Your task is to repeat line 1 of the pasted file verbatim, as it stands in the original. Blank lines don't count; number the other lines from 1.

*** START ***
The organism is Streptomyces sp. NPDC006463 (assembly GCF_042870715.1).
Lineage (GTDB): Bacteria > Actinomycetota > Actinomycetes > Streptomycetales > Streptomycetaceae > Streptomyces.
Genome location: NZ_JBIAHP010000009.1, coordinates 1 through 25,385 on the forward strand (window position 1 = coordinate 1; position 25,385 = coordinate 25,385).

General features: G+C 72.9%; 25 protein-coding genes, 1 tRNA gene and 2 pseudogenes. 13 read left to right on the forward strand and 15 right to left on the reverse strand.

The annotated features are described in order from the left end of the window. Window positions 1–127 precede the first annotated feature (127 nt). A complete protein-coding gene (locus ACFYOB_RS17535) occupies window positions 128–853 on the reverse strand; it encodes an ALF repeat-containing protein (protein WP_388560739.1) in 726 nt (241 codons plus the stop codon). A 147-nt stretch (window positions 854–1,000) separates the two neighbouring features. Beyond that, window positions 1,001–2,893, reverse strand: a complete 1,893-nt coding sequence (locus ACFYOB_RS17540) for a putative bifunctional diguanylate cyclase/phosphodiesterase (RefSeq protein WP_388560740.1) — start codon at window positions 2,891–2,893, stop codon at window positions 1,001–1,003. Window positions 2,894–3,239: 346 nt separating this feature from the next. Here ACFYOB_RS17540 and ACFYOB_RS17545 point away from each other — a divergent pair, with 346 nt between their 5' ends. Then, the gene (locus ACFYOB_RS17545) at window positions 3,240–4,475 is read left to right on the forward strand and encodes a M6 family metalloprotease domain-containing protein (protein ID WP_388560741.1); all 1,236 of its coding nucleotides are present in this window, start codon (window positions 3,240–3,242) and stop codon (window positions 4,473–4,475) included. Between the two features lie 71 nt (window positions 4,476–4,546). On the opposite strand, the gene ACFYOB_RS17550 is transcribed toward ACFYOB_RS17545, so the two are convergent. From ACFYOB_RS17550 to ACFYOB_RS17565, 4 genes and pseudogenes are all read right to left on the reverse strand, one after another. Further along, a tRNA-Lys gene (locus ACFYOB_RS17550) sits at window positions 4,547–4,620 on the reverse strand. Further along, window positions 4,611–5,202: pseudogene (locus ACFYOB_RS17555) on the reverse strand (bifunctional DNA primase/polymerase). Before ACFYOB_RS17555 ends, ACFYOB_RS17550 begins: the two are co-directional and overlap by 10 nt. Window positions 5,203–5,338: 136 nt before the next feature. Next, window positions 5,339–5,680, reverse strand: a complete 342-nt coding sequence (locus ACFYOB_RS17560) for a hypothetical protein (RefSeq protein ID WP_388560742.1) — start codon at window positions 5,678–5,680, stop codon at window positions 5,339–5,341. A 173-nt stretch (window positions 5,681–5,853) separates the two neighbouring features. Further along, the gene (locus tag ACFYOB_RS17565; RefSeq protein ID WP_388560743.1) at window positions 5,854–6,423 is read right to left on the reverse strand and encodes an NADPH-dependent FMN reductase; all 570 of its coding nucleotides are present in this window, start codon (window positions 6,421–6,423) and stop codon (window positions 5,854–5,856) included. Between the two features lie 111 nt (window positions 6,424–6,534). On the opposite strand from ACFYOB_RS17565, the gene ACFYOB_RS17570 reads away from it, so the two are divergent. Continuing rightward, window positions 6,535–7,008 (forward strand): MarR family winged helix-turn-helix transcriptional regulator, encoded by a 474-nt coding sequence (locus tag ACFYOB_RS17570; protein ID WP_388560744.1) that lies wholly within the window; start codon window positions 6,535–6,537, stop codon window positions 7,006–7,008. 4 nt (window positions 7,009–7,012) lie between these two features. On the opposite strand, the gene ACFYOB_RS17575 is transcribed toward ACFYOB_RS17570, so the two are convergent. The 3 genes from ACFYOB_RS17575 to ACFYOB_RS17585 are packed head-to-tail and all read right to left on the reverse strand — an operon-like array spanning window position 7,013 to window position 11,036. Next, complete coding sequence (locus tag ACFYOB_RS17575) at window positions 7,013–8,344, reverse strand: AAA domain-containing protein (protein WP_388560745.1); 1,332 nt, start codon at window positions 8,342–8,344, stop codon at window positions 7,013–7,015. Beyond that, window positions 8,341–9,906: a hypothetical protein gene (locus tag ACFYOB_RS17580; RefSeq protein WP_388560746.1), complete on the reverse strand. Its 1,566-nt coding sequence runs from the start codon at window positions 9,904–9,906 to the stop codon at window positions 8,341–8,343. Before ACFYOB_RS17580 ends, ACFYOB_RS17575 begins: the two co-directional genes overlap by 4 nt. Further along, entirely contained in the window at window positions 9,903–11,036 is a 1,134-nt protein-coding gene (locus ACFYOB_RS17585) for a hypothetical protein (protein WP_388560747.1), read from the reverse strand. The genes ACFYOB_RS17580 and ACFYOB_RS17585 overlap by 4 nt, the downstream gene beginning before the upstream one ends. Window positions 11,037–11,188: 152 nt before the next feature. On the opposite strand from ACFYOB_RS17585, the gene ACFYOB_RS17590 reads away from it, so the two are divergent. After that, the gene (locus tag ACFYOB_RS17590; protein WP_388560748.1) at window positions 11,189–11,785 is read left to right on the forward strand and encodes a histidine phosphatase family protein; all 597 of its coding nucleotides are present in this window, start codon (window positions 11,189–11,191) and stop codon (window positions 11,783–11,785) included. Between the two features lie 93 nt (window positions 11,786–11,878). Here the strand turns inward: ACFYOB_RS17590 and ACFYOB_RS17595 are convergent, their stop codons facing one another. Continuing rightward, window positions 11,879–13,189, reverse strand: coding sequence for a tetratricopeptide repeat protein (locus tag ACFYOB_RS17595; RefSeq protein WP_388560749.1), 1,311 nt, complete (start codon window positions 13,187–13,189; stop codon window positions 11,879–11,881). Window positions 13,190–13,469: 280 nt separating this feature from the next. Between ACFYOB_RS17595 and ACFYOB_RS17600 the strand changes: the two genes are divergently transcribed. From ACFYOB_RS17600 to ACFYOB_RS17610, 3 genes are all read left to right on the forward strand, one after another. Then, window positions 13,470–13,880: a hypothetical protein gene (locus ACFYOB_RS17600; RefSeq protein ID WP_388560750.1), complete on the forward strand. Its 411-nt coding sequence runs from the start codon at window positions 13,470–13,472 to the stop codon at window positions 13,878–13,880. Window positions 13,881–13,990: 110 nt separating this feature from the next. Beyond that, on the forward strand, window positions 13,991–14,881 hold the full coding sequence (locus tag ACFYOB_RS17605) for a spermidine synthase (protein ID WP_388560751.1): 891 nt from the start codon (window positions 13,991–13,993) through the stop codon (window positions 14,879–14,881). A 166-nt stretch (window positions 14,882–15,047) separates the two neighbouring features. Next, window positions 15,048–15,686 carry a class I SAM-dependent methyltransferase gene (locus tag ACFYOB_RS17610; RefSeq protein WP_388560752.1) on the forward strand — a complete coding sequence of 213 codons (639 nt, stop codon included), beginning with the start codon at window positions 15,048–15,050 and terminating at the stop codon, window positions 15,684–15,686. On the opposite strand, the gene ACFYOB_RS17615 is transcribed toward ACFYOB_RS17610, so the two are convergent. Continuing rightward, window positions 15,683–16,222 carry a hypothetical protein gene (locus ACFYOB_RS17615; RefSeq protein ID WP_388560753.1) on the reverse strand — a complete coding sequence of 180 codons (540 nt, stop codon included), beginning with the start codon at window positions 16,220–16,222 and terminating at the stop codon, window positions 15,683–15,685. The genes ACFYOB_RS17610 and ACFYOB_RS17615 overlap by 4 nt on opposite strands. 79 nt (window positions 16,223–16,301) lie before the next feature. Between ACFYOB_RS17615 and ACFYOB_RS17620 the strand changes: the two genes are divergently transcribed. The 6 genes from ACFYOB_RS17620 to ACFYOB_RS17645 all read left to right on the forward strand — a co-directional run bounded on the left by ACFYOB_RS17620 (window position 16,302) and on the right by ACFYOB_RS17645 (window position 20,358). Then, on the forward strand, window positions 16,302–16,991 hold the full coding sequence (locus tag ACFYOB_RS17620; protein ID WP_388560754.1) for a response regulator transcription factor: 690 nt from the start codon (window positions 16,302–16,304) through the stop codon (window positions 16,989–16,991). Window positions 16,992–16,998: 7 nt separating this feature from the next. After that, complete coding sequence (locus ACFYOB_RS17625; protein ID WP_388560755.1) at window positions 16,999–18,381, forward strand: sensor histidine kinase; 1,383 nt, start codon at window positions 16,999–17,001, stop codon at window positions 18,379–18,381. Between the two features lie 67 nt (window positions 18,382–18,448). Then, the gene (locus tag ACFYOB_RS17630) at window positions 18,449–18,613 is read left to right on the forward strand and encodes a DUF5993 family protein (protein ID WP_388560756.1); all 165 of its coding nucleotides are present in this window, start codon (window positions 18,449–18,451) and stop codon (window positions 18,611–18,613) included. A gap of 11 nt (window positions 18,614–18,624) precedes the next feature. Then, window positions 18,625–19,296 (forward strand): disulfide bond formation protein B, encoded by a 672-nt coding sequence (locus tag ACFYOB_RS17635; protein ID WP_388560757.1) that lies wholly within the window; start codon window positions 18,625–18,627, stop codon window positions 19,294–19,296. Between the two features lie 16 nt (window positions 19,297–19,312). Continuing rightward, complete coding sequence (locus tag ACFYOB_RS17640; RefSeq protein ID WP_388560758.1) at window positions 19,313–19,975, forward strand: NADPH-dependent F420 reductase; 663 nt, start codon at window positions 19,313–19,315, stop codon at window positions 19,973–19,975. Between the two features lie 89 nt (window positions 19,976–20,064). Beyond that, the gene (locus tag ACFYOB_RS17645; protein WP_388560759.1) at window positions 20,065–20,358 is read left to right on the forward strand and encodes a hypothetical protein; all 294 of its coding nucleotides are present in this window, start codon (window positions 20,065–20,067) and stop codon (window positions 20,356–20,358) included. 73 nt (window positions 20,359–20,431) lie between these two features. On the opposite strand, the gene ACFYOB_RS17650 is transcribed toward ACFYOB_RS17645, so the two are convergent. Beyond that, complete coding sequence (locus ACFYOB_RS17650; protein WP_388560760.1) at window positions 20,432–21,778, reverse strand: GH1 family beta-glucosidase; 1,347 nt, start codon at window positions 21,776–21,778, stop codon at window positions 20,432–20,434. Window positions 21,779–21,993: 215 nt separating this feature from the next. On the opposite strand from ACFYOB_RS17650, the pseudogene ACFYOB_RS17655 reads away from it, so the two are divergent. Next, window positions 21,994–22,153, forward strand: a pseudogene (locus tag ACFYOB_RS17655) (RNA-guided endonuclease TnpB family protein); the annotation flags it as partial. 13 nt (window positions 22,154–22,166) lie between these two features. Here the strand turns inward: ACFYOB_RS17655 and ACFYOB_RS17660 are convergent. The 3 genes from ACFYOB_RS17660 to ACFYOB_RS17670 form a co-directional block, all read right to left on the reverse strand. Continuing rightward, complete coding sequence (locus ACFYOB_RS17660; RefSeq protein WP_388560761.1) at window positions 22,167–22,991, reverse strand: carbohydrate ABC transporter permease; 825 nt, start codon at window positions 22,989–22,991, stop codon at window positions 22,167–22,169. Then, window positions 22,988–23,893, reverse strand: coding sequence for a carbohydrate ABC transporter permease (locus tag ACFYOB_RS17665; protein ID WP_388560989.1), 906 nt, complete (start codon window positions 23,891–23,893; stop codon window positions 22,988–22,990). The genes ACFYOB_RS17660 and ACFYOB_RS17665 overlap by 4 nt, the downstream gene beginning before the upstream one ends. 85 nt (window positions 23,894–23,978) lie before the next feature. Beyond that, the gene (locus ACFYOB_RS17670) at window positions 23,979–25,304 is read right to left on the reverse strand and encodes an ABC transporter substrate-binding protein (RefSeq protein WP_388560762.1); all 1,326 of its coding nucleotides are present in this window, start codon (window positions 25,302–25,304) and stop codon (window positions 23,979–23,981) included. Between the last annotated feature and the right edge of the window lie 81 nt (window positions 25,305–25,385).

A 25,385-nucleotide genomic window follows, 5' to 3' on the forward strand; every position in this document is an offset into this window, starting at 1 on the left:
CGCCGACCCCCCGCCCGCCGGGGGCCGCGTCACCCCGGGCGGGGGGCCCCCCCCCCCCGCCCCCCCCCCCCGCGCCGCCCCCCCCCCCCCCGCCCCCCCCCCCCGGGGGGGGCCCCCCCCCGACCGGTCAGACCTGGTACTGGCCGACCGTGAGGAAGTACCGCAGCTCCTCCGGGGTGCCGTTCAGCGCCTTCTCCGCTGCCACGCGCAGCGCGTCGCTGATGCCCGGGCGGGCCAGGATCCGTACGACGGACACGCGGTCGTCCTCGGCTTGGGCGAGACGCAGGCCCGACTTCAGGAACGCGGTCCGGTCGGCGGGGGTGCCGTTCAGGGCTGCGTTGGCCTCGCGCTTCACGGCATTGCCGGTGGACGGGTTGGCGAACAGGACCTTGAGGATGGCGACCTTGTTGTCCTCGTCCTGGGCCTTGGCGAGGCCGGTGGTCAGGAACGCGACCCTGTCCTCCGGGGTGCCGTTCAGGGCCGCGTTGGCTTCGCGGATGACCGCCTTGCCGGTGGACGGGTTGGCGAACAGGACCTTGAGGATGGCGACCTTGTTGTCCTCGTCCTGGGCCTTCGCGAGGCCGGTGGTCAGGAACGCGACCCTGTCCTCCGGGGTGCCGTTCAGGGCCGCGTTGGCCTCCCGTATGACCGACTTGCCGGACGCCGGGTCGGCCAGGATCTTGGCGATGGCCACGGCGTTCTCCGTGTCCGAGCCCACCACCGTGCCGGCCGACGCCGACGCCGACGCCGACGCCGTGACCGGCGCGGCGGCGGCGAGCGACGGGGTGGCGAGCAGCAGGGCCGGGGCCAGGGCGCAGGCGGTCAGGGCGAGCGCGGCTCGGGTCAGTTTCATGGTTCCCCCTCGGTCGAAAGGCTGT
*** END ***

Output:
The organism is Streptomyces sp. NPDC006463 (assembly GCF_042870715.1).